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Pediatrics. 2011 Aug;128(2):e395-403. doi: 10.1542/peds.2010-1253. Epub 2011 Jul 18.

Well-being of children with neurologic impairment after fundoplication and gastrojejunostomy tube feeding.

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Division of Paediatric Medicine, Paediatric Outcomes Research Team, Research Institute, The Hospital for Sick Children, University of Toronto, Toronto, Ontario, Canada.



There is limited understanding on the impact of fundoplication or gastrojejunostomy tube (GJT) feeding in children with neurologic impairment who have swallowing dysfunction, gastroesophageal reflux disease, and/or dysmotility.


To explore and understand the well-being of families and their children with neurologic impairment who had either a fundoplication or GJT.


This was a qualitative study using in-depth, individual interviews with parents of children with severe neurologic impairment who had either a fundoplication with gastrostomy or GJT. Parents' perceptions of daily life and QoL were explored in the context of the interventions. Interviews were transcribed, and data were analyzed using qualitative content analysis.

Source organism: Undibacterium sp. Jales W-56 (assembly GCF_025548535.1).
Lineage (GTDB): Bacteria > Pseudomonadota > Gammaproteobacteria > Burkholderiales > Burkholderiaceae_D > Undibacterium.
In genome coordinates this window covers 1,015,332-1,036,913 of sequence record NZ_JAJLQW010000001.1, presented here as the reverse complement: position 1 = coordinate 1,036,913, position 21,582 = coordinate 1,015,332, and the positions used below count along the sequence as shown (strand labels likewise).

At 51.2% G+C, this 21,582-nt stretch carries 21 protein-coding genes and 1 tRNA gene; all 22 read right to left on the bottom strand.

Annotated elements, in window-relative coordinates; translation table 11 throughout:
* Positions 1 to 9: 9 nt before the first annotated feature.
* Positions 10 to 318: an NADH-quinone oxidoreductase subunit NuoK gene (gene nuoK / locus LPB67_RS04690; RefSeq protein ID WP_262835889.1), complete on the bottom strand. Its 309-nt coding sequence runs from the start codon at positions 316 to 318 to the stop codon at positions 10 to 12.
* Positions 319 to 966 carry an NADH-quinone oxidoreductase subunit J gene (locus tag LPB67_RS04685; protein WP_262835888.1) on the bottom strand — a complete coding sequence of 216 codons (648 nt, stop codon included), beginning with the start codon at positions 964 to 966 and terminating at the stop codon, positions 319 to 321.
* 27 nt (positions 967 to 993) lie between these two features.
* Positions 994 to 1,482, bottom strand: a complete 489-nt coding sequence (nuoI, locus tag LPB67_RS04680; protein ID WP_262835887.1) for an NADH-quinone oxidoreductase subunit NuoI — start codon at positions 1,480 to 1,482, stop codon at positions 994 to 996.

Children and their parents are profoundly impacted by the health condition of the children. QoL effects were similar across spheres of individual and family experience and well-being. Themes related to QoL were: physical health of the child and the future, intense caregiving needs, social isolation and stigma, pervasive impact on the family, financial strain, and the process of finding meaning. Fundoplication and GJT affected feeding tolerance and times, caregiving, and health care utilization. Parents identified how changes in these factors influenced child, parental, and family QoL.


The diverse influences of the underlying condition and the interventions should be addressed in the delivery of health services. Future studies of the effectiveness of fundoplication and GJT feeding should address the well-being of the child and family, the impact on family caregiving, and health care utilization.

[Indexed for MEDLINE]

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